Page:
I encourage you to look at the recipes and, rather than reach for a pen to make up a shopping list from scratch, see what in your pantry could be used instead. If I say tagliatelle, as I do here, then other pasta nests, like fettuccine or pappardelle, would work just as well. Play around with the smoky tomato oil, for example, adding different chillies or spices, such as cumin or coriander seeds. Leave out the fresh parsley, if you don’t have any, use other tomatoes rather than datterini.
The world looks poised to return us to its freedoms. For now, though, we’re in a strange place. Making the transition from whatever this is to whatever is going to be will involve complex choices. Despite this — because of this — I invite you to keep things pared-down and pantry-based in the kitchen.
Fried tagliatelle with chickpeas and smoky tomatoes
Total time: 1 hour, plus at least 8 hours’ soaking
For the smoky tomato oil:
250g datterini or cherry tomatoes
120ml olive oil
1 tablespoon tomato paste
2½ teaspoons chipotle chilli flakes
1½ teaspoons sweet paprika
½ teaspoon kosher salt
For the pasta:
2 tablespoons olive oil
8 dried tagliatelle nests
200g dried chickpeas, soaked 8 to 24 hours in plenty of cold water with ½ teaspoon baking soda (bicarbonate of soda)
½ teaspoon baking soda (bicarbonate of soda)
2 garlic cloves, minced
2 lemons, 1 halved and the other cut into 4 wedges
1 tablespoon roughly chopped fresh parsley
1. Make the smoky tomato oil: Place a medium sauté pan over high heat. Once hot, add the tomatoes and cook for 4 minutes, shaking the pan as needed, until tomatoes are charred on the outside but still retaining their shape. Remove the pan from the heat and set aside to cool for 5 minutes. Stir in everything else and return to medium-low heat. Cook for 15 minutes, stirring occasionally as it bubbles very gently. Remove from the heat and set aside to infuse.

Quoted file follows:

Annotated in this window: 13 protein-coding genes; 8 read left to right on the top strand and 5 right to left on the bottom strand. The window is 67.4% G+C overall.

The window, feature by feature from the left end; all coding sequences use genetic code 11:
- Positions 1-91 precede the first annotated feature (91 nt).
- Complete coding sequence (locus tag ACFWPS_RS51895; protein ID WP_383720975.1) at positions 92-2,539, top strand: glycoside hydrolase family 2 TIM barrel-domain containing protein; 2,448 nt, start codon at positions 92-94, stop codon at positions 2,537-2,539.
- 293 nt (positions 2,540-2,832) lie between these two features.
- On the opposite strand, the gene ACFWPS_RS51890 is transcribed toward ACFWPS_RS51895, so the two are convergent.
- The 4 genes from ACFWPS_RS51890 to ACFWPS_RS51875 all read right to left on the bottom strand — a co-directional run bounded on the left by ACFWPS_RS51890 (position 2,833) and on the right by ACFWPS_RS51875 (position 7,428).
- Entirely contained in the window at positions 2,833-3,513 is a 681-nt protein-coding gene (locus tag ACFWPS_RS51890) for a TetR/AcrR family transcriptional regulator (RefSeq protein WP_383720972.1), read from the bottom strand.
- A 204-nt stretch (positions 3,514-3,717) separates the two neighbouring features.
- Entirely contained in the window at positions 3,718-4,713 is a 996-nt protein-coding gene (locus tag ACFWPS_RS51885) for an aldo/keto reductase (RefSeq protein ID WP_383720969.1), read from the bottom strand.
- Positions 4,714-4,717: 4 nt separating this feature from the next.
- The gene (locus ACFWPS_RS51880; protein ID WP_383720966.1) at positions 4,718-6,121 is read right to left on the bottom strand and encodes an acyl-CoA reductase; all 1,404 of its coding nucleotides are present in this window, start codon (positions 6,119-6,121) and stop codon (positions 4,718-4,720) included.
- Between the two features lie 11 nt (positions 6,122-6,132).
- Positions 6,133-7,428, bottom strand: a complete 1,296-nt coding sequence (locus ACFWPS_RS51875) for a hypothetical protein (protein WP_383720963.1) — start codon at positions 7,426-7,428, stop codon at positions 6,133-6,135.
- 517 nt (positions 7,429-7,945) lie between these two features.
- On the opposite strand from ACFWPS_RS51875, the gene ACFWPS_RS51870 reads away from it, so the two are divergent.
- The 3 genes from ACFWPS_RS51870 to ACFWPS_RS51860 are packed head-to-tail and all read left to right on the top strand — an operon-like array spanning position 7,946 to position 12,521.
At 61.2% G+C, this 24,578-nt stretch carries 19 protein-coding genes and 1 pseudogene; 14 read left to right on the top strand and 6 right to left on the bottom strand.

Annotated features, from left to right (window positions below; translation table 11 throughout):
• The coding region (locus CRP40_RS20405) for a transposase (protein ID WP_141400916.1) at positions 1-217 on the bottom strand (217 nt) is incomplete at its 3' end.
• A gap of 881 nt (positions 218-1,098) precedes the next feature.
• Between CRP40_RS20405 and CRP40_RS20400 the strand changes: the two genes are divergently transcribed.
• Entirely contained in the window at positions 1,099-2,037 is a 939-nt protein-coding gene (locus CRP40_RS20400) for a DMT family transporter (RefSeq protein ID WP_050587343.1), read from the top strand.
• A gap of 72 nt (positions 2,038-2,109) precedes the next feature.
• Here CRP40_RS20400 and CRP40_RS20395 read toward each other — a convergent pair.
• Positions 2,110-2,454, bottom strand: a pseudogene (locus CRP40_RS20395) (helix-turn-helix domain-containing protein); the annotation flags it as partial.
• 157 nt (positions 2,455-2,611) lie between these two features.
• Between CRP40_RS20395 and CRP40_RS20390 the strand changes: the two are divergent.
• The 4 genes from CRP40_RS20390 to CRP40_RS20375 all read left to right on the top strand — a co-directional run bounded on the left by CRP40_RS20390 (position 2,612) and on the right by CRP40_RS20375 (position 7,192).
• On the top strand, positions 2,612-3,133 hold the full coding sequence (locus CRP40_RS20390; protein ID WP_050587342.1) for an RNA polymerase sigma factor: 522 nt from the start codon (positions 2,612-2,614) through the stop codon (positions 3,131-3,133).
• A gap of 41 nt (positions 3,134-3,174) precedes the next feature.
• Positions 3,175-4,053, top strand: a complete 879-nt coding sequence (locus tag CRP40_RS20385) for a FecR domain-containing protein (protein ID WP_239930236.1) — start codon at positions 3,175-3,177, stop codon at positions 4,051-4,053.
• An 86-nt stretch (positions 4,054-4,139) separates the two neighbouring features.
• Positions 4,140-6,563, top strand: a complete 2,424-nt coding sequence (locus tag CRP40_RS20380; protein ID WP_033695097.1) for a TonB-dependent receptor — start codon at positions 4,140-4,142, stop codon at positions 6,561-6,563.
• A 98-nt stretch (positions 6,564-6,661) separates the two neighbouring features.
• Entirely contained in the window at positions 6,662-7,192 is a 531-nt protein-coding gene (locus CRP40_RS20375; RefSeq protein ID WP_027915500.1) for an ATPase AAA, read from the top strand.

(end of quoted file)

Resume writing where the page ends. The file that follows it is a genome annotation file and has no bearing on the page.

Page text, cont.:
2. Prepare the pasta: While the tomato oil infuses, add the 2 tablespoons olive oil to a large, high-sided sauté pan and heat over medium-high. Once hot, add the tagliatelle nests and cook for 1½ to 2 minutes on each side, or until nicely golden. (Don’t worry if you don’t get colour on the sides.) Set the toasted tagliatelle nests aside and rinse out the pan.
3. Drain the soaked chickpeas and add them to the same pan along with a litre of water and a half teaspoon baking soda (bicarbonate of soda). Return the pan to medium-high heat and bring to the boil, skimming the scum as needed. Turn the heat to medium-low, cover with a lid and cook for 10 to 15 minutes. Add 1½ teaspoons salt and test the chickpeas at this point. They should be soft but still retain their shape. Turn the heat to medium-high and bring to a simmer.
4. Stir in the garlic, then nestle in the fried tagliatelle nests. Replace the lid and cook, undisturbed, until pasta is tender and most of the liquid has been absorbed, about 5 to 10 minutes, or according to package directions. Remove the lid and, without stirring, squeeze over the juice from the lemon halves.
5. Spoon the smoky tomato oil on top, sprinkle with the parsley and serve directly from the pan. Serve with the extra lemon wedges to squeeze on top to taste. - New York Times.